May 8th Edition

Crooks remains President + Project 8 membership confirmed

Crooks remains President + Project 8 membership confirmed

One of these days, you’ll wake up on a Monday morning, open up this newsletter, and not have to read about politics. Unfortunately, today is not that day.

We have Canada Soccer elections to talk about, plus some actual, genuine, good news to come out of all of this, and a round-up of the biggest stories in the week that was.

Let’s get into it!

CREDIT: David Lipnowski / Canada Soccer

The Canada Soccer Annual General Meeting came and went over the weekend and Charmaine Crooks remains President of the governing body for at least another year.

Crooks becomes the first woman and the first person of colour to lead the organization in the 111-year history of Canadian soccer. She had been serving as interim president since Nick Bontis resigned back in February.

However, the historic moment is—like everything associated with the federation right now—marred in controversy. All kinds of allegations surfaced in the days before Crooks was elected, which pointed towards some pretty questionable campaigning.

The more impactful election will come in a year’s time, when the President elected will serve a full four-year term. The voting structure around that election looks set to change, as Canada Soccer will meet before November of 2023 to decide a more equitable allocation of votes. There has been no public confirmation of any further electoral reform, as right now only current Canada Soccer board members can run for the Presidency.

Crooks’ first major test as president? She is set to make her debut on everyone’s favourite Canadian soccer episodic soap opera ‘The Heritage Committee’ on Thursday.

Considering we have yet to hear Crooks speak publicly since the took over as Canada Soccer president, it will be intriguing to hear her positions on various topics surrounding the sport in this country. That is, if any politicians have done enough actual research this time to ask meaningful questions.


Canada Soccer approves Project 8’s membership

There was some universally positive news to come out of this weekend as well, with Canada Soccer announcing that Diana Matheson’s Project 8 has been confirmed as a League in membership.

This is an important step for the national women’s soccer league, clearing a path for the league’s planned launch in 2025.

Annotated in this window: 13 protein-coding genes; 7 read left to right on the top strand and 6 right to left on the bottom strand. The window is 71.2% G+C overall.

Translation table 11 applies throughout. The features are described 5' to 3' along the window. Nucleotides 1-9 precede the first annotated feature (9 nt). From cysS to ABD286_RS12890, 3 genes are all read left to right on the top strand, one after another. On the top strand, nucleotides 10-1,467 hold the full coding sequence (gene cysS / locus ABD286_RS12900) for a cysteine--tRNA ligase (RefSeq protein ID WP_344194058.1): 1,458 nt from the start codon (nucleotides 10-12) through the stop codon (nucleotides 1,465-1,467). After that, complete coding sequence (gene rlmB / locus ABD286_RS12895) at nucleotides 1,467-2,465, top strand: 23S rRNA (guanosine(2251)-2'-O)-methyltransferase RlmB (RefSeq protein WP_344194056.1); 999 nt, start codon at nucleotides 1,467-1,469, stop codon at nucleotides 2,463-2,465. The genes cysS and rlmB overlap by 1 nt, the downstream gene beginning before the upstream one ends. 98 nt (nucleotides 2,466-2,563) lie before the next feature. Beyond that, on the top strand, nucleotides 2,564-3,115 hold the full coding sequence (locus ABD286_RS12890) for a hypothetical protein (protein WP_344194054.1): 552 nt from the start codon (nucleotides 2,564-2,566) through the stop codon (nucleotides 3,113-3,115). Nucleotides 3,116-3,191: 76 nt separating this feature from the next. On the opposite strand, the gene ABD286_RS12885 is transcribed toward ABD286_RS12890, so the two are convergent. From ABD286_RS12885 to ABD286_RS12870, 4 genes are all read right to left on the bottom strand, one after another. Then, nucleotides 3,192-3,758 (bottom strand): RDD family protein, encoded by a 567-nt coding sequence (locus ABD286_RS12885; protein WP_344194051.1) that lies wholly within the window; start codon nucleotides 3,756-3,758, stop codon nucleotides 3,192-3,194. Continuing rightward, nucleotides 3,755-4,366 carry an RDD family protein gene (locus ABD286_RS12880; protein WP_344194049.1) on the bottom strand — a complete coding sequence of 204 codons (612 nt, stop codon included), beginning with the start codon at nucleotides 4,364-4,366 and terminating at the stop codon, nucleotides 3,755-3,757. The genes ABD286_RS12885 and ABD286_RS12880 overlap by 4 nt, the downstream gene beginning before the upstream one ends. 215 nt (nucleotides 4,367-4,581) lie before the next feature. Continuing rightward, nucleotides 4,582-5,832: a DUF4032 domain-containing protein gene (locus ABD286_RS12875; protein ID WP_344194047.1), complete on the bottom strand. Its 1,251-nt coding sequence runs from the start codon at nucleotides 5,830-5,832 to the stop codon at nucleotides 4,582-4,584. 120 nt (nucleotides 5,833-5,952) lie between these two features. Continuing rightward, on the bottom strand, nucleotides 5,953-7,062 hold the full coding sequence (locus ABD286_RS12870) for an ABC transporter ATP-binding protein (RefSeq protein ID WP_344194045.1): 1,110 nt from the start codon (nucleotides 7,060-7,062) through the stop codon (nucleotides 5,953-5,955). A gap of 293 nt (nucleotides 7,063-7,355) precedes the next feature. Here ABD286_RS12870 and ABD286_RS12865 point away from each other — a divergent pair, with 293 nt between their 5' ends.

Three clubs have already been confirmed, with A.F.C Toronto City joining Calgary Foothills and the Vancouver Whitecaps last month. More will soon be on the way, as the league is looking to launch in eight markets to kick its inaugural season.

Other news this week


🏆 Alphonso Davies wins Concacaf Men’s Player of the Year Award for the second straight year, and we have a feeling that it won't be his last.

🇨🇦 After finishing first in their group with a goal differential of 39 (no that is not a typo), it’s safe to say that Canada’s U-20 Women’s squad went through qualifiers with a message: they’re gunning for gold. In this week’s draw, Canada drew USA, Jamaica and Panama.

🏟️ Canadian MLS teams had strong home showings this week, except for TFC. CF Montréal hosted Orlando, with the home side picking up all three points in a 2-0 win. Meanwhile, nothing good happened in the six, with TFC losing 0-2 to the first placed Revolution. Out west, the Whitecaps defeated Minnesota United 3-2 at BC Place in an unfortunate result for Dayne St. Clair.

🩼 With Janine Beckie out for the Women’s World Cup, many have started to notice a troubling trend in women’s football; the prevalence of ACL injuries. Shireen Ahmed raises important facts in her latest piece.

🦅 Vancouver FC played to a 1-1 draw in their first-ever home match despite a controversial early red card to Rocco Romeo at their brand new stadium in Langley, BC. There were sweet tifos, plenty of exciting moments and a few game-saving stops from captain and local boy Callum Irving. The match also saw the debut of the youngest player in CPL history TJ Tahid, who just turned 16.

💜 Atletico Ottawa debuted their “Making It To Safety” third kit this weekend in a 1-4 loss to Pacific. The design features drawings from children to made it to safety in an Ottawa-area shelter, and is dedicated to the survivors of intimate partner violence. Created in partnership with Shelter Movers Ottawa, $10 from each kit sold will be donated to the organization.

1️⃣ League 1 BC made history with Amber Wells as the first Indigenous player to score for an Indigenous-owned and operated semi-pro club. Here’s the moment in history.

🍁 It was another great weekend for Canadian women abroad as Jessie Fleming, Jordyn Huitema, Vanessa Gilles and several others bagged goals (and wins) for their clubs. In addition, Jayde Riviere made her long-awaited debut for United, and Cloé Lacasse helped Benfica win their third-straight Portugese women’s league title.

🌅 Vancouver’s best pickup soccer community Sunset Beach FC is back for the season. Clear your monday evening schedule because you won’t want to miss these immaculate vibes.


Northern Picks

Gems from at home and across the pond.
This week’s picks come from Tagwa Moyo (@shuttersworth)

📚 What to read

Ringleaders Football Club founder Angelo Destounis (featured in DARBY Issue 2) shared an in-depth conversation with Ethan Gould for Football Saved My Life.

📺 What to watch

Our friends at FC Cold Sand travelled to Florida earlier this year for a tournament and kicked things off with a classic crossbar challenge.

🎧 What to listen to

We need to talk about ACL Injuries. The team at VERSUS discuss ACL injuries in women’s football in Ep. 17 of their podcast The Future of Football.

✅ Who to follow

Football Case Study is a platform created by STADE that uses photography to research and document the diverse cultures of football from around the world. Definitely worth a follow.